I don’t have a lot of experience with refried beans because my first (and LONG lasting) experience with them were the canned version. And to be honest, I really didn’t understand what all the fuss was about. It wasn’t until I had freshly made refried beans while eating at a local Mexican restaurant that I was intrigued enough to make my own.
Click here for the recipe!
FOOD FACTS GRADE: F
Hydrogenated lard – I know lard sold in supermarkets is often hydrogenated, to make it shelf stable, which means you’ve got a product with cholesterol, trans fats, and saturated fat, too. From the research I’ve done, PARTIALLY hydrogenating fats are trans fats, however FULLY hydrogenated fats are not. Since the label doesn’t indicate which, I’d recommend contacting the company to be sure.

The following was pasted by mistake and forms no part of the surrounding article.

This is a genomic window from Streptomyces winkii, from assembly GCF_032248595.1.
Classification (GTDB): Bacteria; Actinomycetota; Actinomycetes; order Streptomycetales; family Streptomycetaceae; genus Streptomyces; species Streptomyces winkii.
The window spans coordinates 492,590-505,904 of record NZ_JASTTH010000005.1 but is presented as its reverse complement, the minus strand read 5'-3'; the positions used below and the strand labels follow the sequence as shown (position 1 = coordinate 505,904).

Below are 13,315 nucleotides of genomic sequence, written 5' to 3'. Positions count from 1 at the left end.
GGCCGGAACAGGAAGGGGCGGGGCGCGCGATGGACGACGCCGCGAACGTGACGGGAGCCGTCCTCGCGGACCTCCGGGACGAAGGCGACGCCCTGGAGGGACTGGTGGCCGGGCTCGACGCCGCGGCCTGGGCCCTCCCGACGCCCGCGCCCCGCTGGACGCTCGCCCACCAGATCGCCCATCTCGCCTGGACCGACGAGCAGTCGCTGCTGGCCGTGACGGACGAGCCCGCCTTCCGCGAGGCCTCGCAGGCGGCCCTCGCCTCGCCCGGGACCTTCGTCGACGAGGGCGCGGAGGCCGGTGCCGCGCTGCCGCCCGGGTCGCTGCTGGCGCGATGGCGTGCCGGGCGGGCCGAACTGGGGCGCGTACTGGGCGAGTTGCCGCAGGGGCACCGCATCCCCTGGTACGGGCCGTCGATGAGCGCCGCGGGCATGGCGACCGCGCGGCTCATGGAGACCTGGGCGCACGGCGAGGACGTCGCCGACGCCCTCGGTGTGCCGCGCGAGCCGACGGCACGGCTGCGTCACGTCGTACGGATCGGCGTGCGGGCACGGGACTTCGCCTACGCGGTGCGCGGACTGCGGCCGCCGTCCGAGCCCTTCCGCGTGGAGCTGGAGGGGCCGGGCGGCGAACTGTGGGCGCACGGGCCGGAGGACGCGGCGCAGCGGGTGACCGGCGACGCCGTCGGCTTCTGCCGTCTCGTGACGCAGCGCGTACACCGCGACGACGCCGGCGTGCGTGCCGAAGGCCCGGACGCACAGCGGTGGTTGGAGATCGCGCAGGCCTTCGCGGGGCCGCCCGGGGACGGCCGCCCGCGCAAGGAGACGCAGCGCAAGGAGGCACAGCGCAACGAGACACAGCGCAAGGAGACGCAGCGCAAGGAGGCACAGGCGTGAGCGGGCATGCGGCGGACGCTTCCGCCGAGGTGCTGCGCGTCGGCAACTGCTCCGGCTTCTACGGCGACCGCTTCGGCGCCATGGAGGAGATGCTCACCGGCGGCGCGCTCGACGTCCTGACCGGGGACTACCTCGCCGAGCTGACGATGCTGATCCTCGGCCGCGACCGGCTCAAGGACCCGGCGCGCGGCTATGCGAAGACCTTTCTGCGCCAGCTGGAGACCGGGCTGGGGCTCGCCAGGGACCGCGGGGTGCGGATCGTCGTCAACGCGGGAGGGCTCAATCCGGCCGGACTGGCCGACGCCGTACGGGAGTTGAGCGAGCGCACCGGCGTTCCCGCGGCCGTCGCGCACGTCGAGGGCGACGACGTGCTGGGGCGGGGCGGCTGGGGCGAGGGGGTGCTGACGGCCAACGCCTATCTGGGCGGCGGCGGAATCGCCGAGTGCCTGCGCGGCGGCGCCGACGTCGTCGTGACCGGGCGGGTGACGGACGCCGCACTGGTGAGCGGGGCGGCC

If you haven’t read up on how the process of hydrogenating oils works, or the effect it has on our health, Google “hydrogenated oils”. If something needs a chemist to restructure it before I eat it, I’d rather avoid it.
BHA – The FDA regards BHA as safe (I know, shocking!) while the National Institute of Health calls it a carcinogen. According to the FDA “BHA is generally recognized as safe for use in food when the total of antioxidants is not greater than 0.02% of fat or oil content.” The problem, again, lies in quantity.
BHA is added to so many foods we eat on a daily basis like butter, lard, meats, cereals, baked goods, beer, vegetable oil, potato chips, snack foods, nuts, flavoring agents, sausages, poultry and meat products, dry mixes for beverages and desserts, glazed fruits, chewing gum, active dry yeast and shortening.
- National Institute of Environmental Health Sciences.com